British Columbia

'The monster is underneath': Interior district steps up fight against Japanese knotweed invasion

The green, heart-shaped leaves and bamboo-like stalks of Japanese knotweed may look pretty, but it can badly damage buildings and ecosystems — and now the Thompson-Nicola Regional District is stepping up its fight to root out the plants.

Roots of the invasive species can extend 20 metres underground and penetrate home foundations

'[Their] roots can extend 20 metres laterally and they're really, really strong and they can actually penetrate through concrete, asphalt [and] home foundations,' said Colleen Hougen, invasive plant management co-ordinator for the district, describing Japanese knotweed. (Jenifer Norwell/CBC)

The green, heart-shaped leaves and bamboo-like stalks of Japanese knotweed may look pretty, but it can badly damage buildings and ecosystems — and now the Thompson-Nicola Regional District is stepping up its fight to root out the plants.

Japanese knotweed is listed by the International Union for Conservation of Nature as one of the 100 worst invasive species, and sightings of it has the district in B.C.'s southern Interior concerned. 

"It doesn't look so scary up top but the monster is underneath, under the ground with its roots," said Colleen Hougen, invasive plant management coordinator for the district. 

The Thompson-Nicola Invasive Plant Management Committee is now asking the public to report sightings of the plant so they can try to develop a strategy to manage Japanese knotwood throughout the region.

People often buy the invasive plant because they think it looks pretty, but they don't realize how it can damage the infrastructure surrounding them, said Hougen. (Jenifer Norwell/CBC)

The plant can cause serious damage to buildings and infrastructure, Hougen said.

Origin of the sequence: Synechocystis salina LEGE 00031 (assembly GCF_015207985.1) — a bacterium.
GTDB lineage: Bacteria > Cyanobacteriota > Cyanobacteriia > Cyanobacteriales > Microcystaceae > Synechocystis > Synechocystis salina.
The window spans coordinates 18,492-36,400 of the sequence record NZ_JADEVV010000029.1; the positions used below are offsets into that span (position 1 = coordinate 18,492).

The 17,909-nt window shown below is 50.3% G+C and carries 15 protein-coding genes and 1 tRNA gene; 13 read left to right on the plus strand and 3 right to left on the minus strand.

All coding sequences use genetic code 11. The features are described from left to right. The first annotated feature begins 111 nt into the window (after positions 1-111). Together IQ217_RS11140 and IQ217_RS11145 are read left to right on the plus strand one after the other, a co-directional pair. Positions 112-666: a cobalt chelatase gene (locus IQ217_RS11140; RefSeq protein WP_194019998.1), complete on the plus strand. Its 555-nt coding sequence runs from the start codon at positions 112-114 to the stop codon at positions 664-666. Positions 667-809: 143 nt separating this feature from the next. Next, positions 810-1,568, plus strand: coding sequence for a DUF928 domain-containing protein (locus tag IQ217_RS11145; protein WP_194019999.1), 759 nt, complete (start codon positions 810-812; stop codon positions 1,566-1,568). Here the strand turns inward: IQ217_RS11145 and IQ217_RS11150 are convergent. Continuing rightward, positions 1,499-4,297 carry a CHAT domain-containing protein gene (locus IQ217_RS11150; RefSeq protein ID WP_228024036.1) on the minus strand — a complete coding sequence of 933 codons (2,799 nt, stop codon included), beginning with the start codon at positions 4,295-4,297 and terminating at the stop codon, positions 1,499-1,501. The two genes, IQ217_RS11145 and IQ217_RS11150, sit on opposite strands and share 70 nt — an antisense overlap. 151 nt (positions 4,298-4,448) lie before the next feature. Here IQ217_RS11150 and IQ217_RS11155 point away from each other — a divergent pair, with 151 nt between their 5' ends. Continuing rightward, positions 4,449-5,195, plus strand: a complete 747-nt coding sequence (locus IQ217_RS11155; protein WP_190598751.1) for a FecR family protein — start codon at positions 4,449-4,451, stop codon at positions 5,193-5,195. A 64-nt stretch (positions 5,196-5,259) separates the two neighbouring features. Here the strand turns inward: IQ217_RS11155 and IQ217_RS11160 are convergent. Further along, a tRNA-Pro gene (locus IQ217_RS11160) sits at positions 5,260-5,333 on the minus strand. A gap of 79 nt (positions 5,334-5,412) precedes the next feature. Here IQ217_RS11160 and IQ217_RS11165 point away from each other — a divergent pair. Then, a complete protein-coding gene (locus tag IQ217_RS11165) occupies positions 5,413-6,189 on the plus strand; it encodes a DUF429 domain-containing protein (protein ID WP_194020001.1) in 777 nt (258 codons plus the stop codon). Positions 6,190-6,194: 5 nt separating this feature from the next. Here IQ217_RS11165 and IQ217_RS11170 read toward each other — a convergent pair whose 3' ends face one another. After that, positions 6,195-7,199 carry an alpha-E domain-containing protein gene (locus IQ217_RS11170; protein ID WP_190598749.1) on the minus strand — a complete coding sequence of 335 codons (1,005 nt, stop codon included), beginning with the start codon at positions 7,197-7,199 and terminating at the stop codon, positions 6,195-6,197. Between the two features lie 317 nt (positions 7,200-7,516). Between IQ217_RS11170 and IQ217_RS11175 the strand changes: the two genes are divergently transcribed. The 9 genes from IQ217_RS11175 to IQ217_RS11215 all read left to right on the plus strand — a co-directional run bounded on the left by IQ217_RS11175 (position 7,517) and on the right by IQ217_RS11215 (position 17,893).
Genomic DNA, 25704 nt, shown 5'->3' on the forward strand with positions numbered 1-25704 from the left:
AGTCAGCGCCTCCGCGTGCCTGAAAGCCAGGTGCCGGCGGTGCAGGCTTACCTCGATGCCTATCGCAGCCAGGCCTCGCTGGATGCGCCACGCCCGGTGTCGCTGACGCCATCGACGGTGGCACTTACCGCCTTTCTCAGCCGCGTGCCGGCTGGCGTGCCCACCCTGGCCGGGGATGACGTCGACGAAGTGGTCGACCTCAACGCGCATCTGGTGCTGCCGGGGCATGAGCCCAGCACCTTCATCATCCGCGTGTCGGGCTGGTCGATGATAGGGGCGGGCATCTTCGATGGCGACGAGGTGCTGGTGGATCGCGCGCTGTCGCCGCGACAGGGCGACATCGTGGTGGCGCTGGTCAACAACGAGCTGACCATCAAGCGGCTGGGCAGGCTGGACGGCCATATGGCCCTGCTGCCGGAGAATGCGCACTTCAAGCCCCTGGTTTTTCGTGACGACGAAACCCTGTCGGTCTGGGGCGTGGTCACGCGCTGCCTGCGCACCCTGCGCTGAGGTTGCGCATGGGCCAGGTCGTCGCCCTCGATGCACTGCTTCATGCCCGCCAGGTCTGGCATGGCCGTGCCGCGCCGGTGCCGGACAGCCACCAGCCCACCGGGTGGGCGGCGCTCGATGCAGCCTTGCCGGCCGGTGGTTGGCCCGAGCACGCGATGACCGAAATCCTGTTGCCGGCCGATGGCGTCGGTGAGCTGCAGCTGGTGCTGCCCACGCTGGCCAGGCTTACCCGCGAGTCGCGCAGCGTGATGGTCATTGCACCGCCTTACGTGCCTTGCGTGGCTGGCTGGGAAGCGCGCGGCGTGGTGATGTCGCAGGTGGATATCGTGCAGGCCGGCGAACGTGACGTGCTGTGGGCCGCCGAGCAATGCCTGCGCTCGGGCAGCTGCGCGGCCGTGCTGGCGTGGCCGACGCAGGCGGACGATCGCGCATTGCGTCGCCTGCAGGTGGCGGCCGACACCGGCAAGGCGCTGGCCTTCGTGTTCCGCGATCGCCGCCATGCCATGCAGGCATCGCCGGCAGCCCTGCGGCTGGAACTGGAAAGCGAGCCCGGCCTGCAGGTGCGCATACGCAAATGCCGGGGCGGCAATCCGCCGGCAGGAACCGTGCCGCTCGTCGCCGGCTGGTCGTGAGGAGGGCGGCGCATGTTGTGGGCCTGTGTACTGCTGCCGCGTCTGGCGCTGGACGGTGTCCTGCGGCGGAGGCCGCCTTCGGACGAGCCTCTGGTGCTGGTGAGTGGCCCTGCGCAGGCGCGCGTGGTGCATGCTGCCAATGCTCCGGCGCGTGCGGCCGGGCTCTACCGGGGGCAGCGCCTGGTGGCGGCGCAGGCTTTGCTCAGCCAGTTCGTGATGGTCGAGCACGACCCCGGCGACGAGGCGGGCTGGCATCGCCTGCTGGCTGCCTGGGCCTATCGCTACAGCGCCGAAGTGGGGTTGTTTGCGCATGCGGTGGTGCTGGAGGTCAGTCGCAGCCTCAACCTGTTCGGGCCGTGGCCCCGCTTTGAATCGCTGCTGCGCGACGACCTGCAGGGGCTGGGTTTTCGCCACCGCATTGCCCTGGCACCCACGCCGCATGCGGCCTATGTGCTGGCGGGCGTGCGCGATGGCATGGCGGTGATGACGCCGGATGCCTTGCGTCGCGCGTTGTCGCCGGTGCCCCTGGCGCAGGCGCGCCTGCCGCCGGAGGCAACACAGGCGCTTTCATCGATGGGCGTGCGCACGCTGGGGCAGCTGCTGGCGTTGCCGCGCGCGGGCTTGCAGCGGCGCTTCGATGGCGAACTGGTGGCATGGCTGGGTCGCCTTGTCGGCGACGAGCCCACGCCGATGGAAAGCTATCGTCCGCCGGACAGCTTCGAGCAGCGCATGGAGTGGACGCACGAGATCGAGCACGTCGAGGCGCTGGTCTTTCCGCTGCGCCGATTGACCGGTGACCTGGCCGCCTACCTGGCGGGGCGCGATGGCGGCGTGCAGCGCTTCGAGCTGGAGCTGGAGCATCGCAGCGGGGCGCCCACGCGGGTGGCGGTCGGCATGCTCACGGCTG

"[Their] roots can extend 20 metres laterally and they're really, really strong and they can actually penetrate through concrete, asphalt [and] home foundations," said Hougen.

The weed tends to grow in wet areas and if it grows on a river bank, it can cause erosion and sedimentation, which can effect aquatic ecosystems, she added.

'Growing through people's homes'

Japanese knotweed is not new to the region, but the district is trying to get a handle on the weed "before they get out of control," Hougen told Daybreak Kamloops' Jenifer Norwell.

"Out of control could look like root systems growing through people's homes and showing up on the insides of their homes."

The plant is much more prevalent in the Lower Mainland and along the coast because of the wet climate, she said.

However, people in the Interior still plant it and nurseries sell it.

"It's really unique and people are drawn to that for their gardens," said Hougen. "What they don't know is the impacts that the roots can have to the infrastructure surrounding them."

Call district or specialist for removal

The district does not recommend people remove the plant on their own, because it can easily reproduce through root fragments and shoots.

"Pulling and digging will actually make it worse," said Hougen.

Instead, the district asks people to contact them or a specialist to try and help remove it. A common treatment option is using herbicides.

So far, the district has just started outreach with landowners who have Japanese knotweed on their properties, and it has already had one success story with a hotel in Clearwater.

"I feel if we team up with some landowners and land managers and if we work together we can actually make headway, and kind of control these plants before they get out of control."

Japanese knotweed is a beautiful looking plant, but it's one of the worst invasive species in the world. Colleen Hougen with the Thompson Nicola Regional District explains why it's so bad, and how to get rid of it. 5:09

With files from Jenifer Norwell and Daybreak Kamloops

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